After all the hullabaloo over fuel-cell cars, a new report forecasts that global sales of the hydrogen-powered vehicles will amount to only about 70,000 by 2027. That’s only about 0.1% of all new vehicles sold.
By comparison, that’s equal to the number of full-size pickup trucks that Ford sold in the U.S. last month.
Development of hydrogen as a zero-emission fuel is being held back by the continued lack of refueling stations, says the report by IHS Automotive. The stations are expensive, about $3 million each, the report says. It also comes as automakers continue to pour millions into developing the advanced cars.
Hyundai and Toyota have introduced new-generation hydrogen cars in the U.S., with one from Honda due by the end of year. Most of the cars are going to California, which now has 16 stations with more than 40 expected by the end of the year, according to the California Fuel Cell Partnership, the state organization leading the effort.
Between the new cars and stations, “this is a now-or-never situation” for hydrogen cars when it comes to the mass market, says Ben Scott, senior analyst of IHS Automotive.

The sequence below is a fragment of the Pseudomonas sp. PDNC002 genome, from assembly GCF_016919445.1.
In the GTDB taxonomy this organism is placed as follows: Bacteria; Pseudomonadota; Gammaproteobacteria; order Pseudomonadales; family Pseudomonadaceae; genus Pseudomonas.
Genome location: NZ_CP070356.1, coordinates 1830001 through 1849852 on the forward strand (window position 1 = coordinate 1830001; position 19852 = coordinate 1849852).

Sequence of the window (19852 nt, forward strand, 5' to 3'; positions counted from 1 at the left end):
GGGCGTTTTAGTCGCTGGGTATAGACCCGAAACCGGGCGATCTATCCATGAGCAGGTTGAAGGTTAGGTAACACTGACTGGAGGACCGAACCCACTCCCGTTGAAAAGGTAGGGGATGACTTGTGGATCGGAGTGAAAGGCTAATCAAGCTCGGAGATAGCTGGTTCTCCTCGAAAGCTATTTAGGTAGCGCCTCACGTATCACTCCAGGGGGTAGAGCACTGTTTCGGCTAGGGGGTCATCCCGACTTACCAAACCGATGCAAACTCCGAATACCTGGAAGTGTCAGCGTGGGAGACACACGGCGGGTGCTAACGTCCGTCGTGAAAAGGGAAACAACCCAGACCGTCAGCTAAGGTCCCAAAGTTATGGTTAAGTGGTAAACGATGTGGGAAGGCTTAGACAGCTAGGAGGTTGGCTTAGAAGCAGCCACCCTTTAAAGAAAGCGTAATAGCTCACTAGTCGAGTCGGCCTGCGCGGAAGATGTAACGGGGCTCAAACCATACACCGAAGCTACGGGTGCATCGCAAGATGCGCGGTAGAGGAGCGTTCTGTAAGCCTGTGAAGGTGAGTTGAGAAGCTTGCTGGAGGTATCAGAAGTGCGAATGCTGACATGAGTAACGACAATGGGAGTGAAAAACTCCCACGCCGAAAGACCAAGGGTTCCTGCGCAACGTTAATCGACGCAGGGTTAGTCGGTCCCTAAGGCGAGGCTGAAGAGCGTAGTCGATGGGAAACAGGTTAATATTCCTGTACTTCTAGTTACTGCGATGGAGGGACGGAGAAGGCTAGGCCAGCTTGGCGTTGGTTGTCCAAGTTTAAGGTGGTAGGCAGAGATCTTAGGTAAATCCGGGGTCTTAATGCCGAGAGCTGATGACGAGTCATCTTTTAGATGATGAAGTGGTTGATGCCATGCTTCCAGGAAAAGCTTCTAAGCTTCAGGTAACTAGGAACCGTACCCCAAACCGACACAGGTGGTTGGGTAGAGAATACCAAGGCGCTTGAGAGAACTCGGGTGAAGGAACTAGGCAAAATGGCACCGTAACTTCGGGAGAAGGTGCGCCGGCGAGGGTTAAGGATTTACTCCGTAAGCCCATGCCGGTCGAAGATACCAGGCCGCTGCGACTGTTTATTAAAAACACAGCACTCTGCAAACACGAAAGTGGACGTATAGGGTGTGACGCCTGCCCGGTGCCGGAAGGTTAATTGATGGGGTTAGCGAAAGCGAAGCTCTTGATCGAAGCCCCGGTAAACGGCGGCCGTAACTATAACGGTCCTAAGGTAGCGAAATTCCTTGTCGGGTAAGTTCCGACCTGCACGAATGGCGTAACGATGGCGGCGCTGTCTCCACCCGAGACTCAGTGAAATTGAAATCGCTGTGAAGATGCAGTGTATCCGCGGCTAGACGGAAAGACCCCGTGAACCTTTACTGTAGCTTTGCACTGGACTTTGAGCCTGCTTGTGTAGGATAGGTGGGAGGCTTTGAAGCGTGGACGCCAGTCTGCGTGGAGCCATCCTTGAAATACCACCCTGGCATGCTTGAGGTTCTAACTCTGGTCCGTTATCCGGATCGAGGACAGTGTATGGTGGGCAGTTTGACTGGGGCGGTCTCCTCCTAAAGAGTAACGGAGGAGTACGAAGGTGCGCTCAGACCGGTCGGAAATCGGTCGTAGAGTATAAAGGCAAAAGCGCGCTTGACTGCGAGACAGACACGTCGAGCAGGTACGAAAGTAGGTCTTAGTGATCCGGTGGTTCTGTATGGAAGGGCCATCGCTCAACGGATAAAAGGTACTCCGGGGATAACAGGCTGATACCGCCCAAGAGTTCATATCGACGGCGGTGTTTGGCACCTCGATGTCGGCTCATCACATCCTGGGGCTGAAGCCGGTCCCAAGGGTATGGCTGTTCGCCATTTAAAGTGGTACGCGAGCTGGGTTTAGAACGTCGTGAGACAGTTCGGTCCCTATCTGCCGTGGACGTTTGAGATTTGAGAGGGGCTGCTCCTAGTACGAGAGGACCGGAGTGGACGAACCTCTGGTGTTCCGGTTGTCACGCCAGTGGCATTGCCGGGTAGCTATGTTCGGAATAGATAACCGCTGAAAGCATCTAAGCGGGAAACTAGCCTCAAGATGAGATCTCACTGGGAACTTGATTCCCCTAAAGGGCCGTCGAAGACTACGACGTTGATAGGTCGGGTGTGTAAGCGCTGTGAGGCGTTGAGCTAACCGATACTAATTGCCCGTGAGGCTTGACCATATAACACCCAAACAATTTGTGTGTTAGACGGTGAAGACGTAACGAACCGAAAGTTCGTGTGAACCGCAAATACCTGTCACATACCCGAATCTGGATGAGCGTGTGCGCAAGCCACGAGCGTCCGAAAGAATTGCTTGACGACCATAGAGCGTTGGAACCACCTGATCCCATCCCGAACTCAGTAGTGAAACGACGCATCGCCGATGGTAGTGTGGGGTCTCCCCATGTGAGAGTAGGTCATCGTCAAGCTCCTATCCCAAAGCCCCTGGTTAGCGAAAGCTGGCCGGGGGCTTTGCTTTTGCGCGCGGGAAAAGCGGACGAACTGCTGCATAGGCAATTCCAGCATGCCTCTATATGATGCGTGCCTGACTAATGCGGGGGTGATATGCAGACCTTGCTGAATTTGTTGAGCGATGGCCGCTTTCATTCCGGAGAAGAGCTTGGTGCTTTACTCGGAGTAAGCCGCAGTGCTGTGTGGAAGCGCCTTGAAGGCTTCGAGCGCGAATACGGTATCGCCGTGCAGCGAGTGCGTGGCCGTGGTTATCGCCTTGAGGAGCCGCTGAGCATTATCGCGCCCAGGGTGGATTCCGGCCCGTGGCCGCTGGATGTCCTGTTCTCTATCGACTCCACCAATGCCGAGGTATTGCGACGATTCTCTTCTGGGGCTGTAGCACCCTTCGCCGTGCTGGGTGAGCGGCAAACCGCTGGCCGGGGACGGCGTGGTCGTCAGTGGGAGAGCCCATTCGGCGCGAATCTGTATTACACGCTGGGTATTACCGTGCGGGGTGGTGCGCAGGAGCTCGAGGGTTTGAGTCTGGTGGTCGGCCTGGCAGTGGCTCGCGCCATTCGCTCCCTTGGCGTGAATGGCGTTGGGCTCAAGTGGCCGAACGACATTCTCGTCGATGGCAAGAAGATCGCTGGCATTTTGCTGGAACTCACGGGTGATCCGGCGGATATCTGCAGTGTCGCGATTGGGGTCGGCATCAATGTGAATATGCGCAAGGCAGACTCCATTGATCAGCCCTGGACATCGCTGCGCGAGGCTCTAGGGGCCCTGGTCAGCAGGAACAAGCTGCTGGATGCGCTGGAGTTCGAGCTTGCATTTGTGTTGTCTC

The study notes that the per-charge ranges of electric cars continue to increase. If they catch up to 300- to 400-mile ranges of hydrogen cars, it will take away one of the fuel-cell vehicles’ key advantages. Now, says IHS Automotive, is the “window of opportunity” for the technology.
Advocates say hydrogen still has key advantages over electric cars. Besides the range, they can be refueled in five minutes in the same manner as gasoline-powered cars. No need for a plug.
Hydrogen cars hold out “the attractiveness to consumers in having to make the least amount of change in their behavior from the current experience,” says Morry Markowitz, president of the Fuel Cell and Hydrogen Energy Association. While there are few hydrogen cars on the road, he says they will remain one of several technologies from which consumers can choose for years to come.
Hyundai, which has delivered about 100 Tucson fuel-cell SUVs, on the road says owners are happy and the technology still shows promise. Spokesman Derek Joyce says hydrogen fuel-cells can be more easily scaled up in size to handle larger vehicles.
Toyota, which has more than 100 of its Mirai fuel-cell cars on the road in the U.S. as well, sees bigger potential for hydrogen. It has set a global goal of more than 30,000 annual fuel-cell vehicle sales by around 2020, with many of them in its home nation of Japan.